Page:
Company Loan Request Amount Company Status as of 5/13
Bright Automotive  $450 million  Shut down 2/12
Aptera  $150 million  Shut down 12/11
Coda  $334 million  Filed for bankrupcy 5/13
Think  Withheld under privacy laws  Multiple bankruptcies
Carbon Motors  $310 million  Plant shuttered
Next Auto Works  $342 milion  Factory cancelled in 2011
XP Vehicles  $40  Suing Dept of Energy over claims of political bias

Next Autoworks

Actually, a lot more than 7 other companies applied for loans. A Freedom of Information Act request filed in 2009 revealed a list of 108 applicants. So in all, there were only five companies approved for ATVM loans and 103 that were rejected or put on hold. Looking over the FOIA response, I identified another eight automobile startup companies, Zap, Revolution Motors, Electrorides, Wrightspeed, Phoenix Motors, Electric Motors Corp, Environmental Transport Solutions, and Local Motors.


Carbon Motors

Zap has been perpetually troubled, Revolution hasn’t gotten beyond a prototype for their leanable reverse trike, and Electric Motors is out of business. Four of the companies that seem to be surviving, Electrorides, Wrightspeed, Phoenix and Environmental Transport, are concentrating on electrified commercial vehicles, not passenger cars. It look like investing money, private or public, in startup passenger car companies, is not a very good bet.



Rather than being a profligate waste of taxpayers’ money, the  Advanced Technology Vehicle Manufacturing Program appears to have been managed in a responsible manner. The majority of the companies that received funding are in business and appear to be thriving. The majority of startup car companies, which are high risk enterprises in the first place, that were turned down for loans or that had their applications put on hold in 2011, are either no longer in business or financially troubled.

Ronnie Schreiber edits Cars In Depth, a realistic perspective on cars & car culture and the original 3D car site. If you found this post worthwhile, you can dig deeper at Cars In Depth. If the 3D thing freaks you out, don’t worry, all the photo and video players in use at the site have mono options. Thanks for reading – RJS

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Wuxing v.v. Wuling: Fight Of Chinese Van Makers Will Be Felt In America Mon, 21 May 2012 12:19:12 +0000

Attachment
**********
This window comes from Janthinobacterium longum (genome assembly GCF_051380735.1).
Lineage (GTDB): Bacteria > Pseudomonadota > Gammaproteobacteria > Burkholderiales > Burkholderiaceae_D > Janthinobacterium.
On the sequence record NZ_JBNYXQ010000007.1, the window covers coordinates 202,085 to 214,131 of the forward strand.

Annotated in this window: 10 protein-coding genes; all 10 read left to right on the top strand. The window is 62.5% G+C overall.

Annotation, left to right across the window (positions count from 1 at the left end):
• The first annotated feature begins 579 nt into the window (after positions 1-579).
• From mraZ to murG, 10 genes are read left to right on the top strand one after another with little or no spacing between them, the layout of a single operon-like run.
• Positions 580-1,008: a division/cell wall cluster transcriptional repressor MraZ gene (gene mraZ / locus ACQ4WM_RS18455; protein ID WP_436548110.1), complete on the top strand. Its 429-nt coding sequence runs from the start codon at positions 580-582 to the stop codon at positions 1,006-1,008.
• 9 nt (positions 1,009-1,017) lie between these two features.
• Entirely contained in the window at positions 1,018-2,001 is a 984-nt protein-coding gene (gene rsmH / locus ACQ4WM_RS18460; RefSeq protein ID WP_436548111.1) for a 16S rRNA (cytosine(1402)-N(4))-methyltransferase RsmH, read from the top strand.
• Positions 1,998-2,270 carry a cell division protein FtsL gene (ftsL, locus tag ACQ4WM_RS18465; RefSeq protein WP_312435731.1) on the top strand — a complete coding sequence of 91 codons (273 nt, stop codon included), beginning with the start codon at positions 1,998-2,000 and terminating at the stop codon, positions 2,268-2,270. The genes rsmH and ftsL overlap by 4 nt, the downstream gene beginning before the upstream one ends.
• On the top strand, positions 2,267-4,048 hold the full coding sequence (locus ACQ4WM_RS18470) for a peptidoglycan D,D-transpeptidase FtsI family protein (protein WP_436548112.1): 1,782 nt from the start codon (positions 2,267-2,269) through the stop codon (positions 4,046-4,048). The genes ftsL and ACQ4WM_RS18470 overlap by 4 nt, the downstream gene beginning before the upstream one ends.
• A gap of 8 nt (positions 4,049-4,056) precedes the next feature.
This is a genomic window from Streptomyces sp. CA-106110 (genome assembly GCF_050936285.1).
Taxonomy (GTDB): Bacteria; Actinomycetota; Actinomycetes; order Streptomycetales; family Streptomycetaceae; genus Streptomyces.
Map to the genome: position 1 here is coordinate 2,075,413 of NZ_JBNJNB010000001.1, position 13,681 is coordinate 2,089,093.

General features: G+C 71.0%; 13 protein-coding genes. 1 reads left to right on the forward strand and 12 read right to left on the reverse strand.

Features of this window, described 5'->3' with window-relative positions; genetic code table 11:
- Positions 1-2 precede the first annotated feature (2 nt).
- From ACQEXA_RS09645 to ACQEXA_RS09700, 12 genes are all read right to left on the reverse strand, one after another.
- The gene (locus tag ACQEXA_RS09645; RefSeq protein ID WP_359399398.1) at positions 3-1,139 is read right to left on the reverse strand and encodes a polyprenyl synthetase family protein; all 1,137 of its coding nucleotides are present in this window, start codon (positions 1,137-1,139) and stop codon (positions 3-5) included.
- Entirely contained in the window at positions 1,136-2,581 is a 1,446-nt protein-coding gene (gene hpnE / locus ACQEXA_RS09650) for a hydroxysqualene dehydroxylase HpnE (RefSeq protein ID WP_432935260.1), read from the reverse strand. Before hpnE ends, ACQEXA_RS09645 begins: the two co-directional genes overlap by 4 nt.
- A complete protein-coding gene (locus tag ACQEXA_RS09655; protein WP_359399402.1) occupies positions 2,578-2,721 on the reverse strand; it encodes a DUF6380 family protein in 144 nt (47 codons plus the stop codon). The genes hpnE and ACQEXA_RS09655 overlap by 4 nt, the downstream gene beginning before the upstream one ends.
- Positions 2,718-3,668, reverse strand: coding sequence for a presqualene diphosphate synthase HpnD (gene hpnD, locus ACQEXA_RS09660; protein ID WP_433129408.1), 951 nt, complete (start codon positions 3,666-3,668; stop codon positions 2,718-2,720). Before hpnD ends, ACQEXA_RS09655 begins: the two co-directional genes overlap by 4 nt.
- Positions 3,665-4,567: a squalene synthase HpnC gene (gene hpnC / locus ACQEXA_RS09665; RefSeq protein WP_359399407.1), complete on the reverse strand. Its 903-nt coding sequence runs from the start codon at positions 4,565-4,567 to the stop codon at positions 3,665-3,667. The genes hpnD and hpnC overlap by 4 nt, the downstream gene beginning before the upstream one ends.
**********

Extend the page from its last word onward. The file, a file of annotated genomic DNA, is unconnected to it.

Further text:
A fight between two makers of cheap Chinese delivery vans will spill over to America – in more ways than one. China’s Jonway is a small carmaker from Zhejiang Province. Usually known for cheap pickup trucks, Jonway launched the Wuxing onto China’s small van segment. That segment is ruled by Wuling, the company that has a joint venture with GM. Jonway is also ruled by an American company: Californian ZAP bought 51 percent of Zhejiang Jonway Automobile Co. Ltd. in 2011.

Wuling’s cheap breadvans rule a hot, but recently beleaguered segment in China. Wuling  Sunshine minivan was China’s most-popular vehicle last year. At 33,000 yuan ($5,215) list, the car does not make much money for GM, if any at all. “GM does not rely on the minibus for profit,” said Jenny Gu, a Shanghai-based analyst with industry researcher JD Power & Associates. “They only contribute volume.” It was that volume that helped GM dethrone Toyota last year.

Yonway wants a share of this market, and the company is not subtle about it. Says Carnewschina:

“Jonway choose Wuxing on purpose, it almost sounds the same in Chinese as Wuling and it almost means the same. Wuxing means ‘Five Stars’, Wuling means ‘Five (sharp) Squares’.”

Jonway will sell its Wuxing from 37,800 yuan on up. Last year however, Wuling dropped the price of its already cheap Sunshine to 28,000 yuan ($4,424). The segment as a whole is under pressure, the entry of new competitors with similar names is likely to spark price fights. Losing $100 per van does not sound like much, but if you sell more a million of them …

Be prepared to see the Wuxing closer to home. ZAP says that the Wuxing will be sold in the U.S. as the Shuttle G, a plug-in version will be sold as the Shuttle EV.

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ZAP Still Alive, Alias Still Coming (Or Not) Sat, 22 Oct 2011 18:52:03 +0000